Card counting isn’t illegal, but it’s banned in most casinos because over time, the odds turn in the card counter’s favor. The casinos don’t like that. These Massachusetts Institute of Technology students didn’t care.
The MIT Blackjack Team started out as a handful of card-counting students in the late ‘70s and early ‘80s, and ended in the early ‘90s with a roster of about 80 players gaming casinos worldwide.
Bankrolled by investors, MIT Blackjack Team members weren’t trained just to count cards; they were also trained in hand signals and learned to act as entirely different people to fool casinos into thinking they were exotic high rollers. One student took on the personality of a Russian arms dealer, while another shaved his head, put on a wig and dressed as a woman.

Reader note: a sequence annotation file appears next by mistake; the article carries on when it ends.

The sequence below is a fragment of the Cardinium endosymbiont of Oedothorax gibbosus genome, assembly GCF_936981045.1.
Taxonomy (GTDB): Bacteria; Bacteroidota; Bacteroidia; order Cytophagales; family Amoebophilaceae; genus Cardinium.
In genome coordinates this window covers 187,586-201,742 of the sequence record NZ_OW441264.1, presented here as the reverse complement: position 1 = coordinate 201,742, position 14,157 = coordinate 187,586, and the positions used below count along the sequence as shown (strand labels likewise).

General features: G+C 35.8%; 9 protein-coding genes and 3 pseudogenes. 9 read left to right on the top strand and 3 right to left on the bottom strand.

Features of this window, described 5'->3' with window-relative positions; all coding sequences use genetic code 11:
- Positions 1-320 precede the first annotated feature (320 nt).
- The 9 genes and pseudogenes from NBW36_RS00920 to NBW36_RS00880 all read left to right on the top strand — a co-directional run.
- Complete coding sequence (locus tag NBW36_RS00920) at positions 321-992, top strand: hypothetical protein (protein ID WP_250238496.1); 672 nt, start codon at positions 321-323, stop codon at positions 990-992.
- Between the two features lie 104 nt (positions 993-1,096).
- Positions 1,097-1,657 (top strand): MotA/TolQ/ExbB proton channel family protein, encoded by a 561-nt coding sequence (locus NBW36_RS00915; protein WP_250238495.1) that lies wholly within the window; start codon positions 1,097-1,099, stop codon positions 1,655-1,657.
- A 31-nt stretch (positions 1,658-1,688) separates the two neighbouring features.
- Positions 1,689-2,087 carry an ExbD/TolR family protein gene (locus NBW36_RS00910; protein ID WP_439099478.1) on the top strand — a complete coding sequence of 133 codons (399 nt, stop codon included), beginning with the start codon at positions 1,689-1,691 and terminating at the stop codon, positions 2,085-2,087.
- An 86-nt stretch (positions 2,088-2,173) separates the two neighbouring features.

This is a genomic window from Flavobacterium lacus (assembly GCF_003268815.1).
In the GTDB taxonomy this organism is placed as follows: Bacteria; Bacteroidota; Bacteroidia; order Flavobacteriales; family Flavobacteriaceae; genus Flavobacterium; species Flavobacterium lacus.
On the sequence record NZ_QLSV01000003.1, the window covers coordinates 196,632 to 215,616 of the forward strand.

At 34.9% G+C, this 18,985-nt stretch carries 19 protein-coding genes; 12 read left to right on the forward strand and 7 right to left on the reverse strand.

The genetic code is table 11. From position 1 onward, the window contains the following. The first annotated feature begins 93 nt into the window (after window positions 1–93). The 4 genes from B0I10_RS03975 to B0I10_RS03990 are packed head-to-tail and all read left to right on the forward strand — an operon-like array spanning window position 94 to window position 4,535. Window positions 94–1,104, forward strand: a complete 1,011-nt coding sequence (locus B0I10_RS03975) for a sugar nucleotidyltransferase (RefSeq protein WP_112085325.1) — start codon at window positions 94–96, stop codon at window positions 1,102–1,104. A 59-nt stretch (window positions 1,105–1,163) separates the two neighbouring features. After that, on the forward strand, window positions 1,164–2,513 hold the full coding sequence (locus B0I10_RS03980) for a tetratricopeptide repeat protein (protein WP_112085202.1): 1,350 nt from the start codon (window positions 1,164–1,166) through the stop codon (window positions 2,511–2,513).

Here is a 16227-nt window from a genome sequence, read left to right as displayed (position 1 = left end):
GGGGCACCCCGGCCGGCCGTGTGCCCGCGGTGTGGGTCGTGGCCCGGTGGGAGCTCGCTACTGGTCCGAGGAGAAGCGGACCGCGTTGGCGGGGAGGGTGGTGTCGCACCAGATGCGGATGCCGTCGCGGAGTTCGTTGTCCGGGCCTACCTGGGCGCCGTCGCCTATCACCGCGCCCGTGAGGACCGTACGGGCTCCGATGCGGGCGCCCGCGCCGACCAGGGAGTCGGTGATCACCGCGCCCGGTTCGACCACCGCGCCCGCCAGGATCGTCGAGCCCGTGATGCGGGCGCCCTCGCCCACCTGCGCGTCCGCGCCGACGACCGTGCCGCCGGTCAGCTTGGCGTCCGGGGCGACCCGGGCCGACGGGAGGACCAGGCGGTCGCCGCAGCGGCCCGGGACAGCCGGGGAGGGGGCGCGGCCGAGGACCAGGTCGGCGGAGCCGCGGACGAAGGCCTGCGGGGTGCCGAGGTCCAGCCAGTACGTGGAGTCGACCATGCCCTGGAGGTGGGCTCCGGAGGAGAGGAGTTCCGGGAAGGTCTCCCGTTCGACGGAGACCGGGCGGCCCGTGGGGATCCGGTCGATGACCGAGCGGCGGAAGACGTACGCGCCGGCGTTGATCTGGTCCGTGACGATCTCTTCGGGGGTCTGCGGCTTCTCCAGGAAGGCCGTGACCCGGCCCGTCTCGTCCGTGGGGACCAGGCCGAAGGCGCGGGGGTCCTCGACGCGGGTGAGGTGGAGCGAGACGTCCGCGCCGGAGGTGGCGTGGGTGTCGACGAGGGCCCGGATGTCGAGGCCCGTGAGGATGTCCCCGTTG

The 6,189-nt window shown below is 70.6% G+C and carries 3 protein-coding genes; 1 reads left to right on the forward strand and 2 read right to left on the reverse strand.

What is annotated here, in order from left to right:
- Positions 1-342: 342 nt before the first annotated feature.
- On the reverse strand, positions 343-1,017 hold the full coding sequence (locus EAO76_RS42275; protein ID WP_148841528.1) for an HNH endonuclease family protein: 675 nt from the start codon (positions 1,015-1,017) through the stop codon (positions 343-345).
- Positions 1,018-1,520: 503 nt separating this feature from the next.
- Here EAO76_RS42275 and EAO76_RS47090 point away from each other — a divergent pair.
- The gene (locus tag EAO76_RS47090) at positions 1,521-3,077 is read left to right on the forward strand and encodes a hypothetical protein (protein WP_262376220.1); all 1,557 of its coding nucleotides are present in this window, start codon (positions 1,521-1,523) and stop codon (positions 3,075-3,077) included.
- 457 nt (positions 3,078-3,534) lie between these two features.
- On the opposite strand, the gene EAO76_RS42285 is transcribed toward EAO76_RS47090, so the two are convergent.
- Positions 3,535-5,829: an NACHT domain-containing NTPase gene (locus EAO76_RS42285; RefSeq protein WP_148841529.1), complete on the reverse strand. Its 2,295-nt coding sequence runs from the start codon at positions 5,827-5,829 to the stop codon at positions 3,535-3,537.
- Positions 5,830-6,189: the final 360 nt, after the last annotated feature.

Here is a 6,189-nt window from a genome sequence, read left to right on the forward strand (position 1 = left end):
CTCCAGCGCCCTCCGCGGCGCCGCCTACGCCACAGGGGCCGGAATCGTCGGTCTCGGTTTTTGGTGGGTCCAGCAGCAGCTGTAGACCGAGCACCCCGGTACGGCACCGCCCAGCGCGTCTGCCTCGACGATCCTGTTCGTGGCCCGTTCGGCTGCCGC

Using cash from shady investors, these students grossed undisclosed sum — possibly several million — from unsuspecting casinos until the best players were ferreted out and blacklisted. Eventually, the entire enterprise became too difficult to sustain.
Movies, television shows and books have been written about the MIT Blackjack Team, and to this day, many of the former members remain anonymous.